This paper analyses the ethics of organisations assessing applicants based on group risk statistics. For example, parole boards consider information predicting recidivism risk; insurance companies calculate the risk that an insured will make a claim; and employers want to minimise the chance of selecting lower-productivity employees. This paper explores organisational rejection of applicants from risky groups as a form of discrimination to help identify the distinct ethical implications for applicant autonomy from the use of group risk statistics. Contra Schoeman (1987) and Schauer (2003), this paper argues there is a substantive difference between assessing applicants directly through group statistics rather than including ‘individualised’ evidence. This difference impacts on the agency of applicants in the process. The paper concludes with recommendations for how to bolster applicant agency when using risk statistics to assess applicants.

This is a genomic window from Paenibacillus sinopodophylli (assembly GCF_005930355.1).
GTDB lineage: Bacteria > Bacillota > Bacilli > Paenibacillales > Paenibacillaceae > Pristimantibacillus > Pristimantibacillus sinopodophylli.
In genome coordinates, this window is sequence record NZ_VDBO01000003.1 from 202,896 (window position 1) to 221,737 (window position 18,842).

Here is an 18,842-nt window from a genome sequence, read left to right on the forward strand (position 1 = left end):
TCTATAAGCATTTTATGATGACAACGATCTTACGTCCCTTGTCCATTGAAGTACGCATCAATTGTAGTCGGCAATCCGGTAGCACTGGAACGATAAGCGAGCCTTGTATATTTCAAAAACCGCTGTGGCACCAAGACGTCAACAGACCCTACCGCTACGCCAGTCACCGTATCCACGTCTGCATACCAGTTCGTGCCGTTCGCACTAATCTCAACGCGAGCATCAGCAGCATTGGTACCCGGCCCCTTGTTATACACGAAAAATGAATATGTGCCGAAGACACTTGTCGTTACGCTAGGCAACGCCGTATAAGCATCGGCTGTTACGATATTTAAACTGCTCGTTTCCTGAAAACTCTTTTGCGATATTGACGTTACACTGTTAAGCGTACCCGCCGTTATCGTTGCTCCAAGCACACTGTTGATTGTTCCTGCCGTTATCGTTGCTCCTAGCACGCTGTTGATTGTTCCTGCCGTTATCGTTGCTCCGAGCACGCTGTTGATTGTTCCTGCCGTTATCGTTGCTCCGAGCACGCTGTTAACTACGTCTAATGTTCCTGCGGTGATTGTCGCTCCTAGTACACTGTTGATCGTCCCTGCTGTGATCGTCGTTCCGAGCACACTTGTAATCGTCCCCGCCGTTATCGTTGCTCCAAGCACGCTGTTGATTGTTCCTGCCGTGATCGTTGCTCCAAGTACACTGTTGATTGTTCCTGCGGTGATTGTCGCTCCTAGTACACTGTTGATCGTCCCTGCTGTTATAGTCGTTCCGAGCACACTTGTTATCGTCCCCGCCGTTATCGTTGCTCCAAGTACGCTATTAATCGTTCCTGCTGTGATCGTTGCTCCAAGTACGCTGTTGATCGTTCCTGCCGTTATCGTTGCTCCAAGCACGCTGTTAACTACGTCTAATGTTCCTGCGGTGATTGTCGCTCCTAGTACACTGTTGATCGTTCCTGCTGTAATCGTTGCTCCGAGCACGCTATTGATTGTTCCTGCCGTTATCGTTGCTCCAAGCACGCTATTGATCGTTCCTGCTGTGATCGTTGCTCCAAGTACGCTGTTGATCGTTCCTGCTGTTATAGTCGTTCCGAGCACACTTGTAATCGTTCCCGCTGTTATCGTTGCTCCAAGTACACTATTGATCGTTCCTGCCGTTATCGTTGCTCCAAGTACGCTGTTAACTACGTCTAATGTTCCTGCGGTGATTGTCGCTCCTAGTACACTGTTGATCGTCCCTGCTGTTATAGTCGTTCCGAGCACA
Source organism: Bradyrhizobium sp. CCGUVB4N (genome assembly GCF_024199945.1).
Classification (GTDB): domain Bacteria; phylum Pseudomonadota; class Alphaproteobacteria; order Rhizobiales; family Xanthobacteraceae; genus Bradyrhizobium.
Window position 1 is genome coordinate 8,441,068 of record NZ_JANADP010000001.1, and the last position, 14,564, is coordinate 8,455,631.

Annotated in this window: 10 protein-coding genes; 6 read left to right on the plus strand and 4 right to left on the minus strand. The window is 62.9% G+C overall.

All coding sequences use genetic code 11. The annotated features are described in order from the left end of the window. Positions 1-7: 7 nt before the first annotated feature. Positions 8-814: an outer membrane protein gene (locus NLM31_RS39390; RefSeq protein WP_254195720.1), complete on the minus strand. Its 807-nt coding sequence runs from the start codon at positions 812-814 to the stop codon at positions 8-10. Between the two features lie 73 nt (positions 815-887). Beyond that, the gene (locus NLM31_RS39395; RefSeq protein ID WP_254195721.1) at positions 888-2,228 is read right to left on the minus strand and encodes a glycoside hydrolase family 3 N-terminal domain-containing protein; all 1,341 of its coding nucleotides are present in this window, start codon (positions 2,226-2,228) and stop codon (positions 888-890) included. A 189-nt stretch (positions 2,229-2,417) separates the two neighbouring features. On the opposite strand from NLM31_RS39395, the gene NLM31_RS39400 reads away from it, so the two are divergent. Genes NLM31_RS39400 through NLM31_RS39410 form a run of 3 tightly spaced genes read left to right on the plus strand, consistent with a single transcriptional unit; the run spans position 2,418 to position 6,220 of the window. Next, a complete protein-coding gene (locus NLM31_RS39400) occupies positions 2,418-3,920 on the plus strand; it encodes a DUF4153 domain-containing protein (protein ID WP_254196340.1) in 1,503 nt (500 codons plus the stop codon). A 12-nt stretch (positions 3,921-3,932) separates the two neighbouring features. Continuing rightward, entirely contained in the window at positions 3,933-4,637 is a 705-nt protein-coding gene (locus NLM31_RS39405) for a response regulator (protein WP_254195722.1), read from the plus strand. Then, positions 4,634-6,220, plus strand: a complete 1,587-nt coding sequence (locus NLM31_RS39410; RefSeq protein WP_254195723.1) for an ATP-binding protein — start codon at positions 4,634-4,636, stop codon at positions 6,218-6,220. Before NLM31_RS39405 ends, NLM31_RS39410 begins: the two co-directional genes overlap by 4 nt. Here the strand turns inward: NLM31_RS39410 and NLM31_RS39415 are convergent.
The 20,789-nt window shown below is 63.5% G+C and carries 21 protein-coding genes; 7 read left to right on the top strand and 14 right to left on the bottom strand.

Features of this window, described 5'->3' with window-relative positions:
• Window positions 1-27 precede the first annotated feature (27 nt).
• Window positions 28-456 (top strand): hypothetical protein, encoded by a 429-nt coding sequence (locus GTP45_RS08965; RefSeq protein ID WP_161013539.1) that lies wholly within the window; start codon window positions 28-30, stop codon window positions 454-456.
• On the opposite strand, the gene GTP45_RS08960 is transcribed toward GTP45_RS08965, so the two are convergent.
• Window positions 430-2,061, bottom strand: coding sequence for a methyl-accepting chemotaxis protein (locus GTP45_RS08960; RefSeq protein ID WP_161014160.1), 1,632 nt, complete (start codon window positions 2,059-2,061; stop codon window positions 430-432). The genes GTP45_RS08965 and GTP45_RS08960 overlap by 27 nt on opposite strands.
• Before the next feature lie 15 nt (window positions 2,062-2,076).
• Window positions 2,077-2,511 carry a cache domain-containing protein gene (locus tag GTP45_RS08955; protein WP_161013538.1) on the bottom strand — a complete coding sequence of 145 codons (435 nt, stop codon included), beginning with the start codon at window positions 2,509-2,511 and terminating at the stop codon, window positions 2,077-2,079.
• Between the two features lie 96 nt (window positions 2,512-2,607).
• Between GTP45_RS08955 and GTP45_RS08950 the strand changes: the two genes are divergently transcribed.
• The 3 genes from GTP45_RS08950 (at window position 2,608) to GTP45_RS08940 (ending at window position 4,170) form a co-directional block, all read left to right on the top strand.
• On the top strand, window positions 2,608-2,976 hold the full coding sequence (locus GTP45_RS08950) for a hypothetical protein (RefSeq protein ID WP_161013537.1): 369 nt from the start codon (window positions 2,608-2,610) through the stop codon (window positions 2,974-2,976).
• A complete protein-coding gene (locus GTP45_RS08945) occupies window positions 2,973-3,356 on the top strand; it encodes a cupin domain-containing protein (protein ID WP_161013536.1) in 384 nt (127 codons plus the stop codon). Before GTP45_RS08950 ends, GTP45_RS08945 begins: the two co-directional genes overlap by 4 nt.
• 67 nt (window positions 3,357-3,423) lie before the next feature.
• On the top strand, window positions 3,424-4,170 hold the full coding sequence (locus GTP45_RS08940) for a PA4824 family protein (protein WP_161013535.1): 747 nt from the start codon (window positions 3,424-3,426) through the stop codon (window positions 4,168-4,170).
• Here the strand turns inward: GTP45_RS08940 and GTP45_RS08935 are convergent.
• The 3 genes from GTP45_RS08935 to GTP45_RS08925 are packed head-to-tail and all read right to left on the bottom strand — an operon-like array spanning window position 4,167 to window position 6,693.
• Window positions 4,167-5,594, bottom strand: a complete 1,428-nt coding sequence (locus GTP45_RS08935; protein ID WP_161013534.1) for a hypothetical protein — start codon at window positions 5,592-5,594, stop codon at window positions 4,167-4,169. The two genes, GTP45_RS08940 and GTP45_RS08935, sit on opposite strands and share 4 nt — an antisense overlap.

Scholes, V. (2016). Risky business – the ethics of judging individuals based on group statistics. In M. Grix and T. Dare (Eds.), Contemporary Issues in Applied and Professional Ethics (pp. 169–188). Emerald. doi:10.1108/s1529-209620160000015010